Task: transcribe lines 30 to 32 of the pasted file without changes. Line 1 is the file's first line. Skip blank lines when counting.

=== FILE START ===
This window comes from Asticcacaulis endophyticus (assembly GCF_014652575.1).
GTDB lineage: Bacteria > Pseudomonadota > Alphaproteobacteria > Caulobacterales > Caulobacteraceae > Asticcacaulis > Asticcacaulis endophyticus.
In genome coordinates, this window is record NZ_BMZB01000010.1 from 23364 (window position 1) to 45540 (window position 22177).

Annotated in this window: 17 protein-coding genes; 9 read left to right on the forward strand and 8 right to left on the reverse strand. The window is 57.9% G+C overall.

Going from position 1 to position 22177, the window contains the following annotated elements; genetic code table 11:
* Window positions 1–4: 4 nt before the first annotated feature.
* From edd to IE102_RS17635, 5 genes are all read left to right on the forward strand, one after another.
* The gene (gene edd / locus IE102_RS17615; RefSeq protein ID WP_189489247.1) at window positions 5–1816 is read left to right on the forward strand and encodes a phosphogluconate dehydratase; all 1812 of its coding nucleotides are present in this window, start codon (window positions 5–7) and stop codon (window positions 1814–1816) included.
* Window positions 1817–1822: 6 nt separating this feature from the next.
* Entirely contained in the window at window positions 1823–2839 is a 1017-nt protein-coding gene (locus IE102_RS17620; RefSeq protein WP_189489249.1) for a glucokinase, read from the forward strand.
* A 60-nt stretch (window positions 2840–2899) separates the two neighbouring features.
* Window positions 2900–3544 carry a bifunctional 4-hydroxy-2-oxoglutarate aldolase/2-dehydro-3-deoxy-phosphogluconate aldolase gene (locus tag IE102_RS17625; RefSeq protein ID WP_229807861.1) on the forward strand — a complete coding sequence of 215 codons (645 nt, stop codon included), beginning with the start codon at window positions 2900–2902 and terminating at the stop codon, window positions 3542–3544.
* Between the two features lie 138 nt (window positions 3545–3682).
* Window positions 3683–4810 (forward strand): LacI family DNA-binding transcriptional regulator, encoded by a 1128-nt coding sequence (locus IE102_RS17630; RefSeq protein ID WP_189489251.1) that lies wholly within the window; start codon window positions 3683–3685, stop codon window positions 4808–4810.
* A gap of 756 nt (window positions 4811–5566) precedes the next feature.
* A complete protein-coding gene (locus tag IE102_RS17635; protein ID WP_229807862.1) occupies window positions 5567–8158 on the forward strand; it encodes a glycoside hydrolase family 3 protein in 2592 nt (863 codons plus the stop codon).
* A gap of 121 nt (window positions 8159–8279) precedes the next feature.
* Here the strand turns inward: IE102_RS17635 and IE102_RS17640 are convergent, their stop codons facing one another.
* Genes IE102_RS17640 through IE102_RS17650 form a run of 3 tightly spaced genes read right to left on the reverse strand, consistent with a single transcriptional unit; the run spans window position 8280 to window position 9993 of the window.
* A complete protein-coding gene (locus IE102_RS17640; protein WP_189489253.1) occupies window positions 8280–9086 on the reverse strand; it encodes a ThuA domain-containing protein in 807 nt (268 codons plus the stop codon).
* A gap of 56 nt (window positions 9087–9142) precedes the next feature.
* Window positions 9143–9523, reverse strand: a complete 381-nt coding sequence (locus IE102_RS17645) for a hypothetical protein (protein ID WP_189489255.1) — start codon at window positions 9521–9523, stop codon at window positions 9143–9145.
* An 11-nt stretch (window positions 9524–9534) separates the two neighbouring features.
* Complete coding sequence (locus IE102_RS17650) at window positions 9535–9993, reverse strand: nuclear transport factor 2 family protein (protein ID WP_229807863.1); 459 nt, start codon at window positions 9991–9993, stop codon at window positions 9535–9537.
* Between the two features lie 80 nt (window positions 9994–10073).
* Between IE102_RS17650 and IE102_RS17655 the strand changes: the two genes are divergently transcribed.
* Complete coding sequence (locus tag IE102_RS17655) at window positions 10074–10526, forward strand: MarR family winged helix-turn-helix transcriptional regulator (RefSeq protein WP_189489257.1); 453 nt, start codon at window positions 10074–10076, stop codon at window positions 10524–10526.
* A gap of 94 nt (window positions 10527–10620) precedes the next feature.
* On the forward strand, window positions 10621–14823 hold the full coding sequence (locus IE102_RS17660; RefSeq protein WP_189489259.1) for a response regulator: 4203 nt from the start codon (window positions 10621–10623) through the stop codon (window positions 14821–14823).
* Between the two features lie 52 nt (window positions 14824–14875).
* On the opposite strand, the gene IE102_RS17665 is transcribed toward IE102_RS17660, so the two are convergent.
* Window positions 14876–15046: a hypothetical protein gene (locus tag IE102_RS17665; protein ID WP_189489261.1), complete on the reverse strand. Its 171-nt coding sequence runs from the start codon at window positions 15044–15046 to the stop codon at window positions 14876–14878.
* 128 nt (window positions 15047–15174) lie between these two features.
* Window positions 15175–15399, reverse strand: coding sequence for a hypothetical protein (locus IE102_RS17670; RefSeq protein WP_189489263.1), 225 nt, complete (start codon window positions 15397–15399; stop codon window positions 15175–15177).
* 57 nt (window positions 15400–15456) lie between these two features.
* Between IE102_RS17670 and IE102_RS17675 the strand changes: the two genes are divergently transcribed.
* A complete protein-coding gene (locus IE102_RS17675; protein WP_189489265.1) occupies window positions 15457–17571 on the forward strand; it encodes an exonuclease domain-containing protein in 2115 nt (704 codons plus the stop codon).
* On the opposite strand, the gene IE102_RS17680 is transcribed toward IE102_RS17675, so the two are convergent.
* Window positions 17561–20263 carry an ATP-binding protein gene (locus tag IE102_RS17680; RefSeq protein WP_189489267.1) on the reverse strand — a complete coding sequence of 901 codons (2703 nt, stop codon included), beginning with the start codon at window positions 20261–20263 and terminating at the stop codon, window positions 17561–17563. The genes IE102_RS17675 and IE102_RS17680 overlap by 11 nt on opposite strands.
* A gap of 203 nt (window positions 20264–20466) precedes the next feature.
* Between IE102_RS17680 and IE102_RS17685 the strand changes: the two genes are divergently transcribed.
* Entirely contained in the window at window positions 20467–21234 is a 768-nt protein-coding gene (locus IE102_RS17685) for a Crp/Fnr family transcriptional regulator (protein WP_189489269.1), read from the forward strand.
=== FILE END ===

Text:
* Between the two features lie 52 nt (window positions 14824–14875).
* On the opposite strand, the gene IE102_RS17665 is transcribed toward IE102_RS17660, so the two are convergent.
* Window positions 14876–15046: a hypothetical protein gene (locus tag IE102_RS17665; protein ID WP_189489261.1), complete on the reverse strand. Its 171-nt coding sequence runs from the start codon at window positions 15044–15046 to the stop codon at window positions 14876–14878.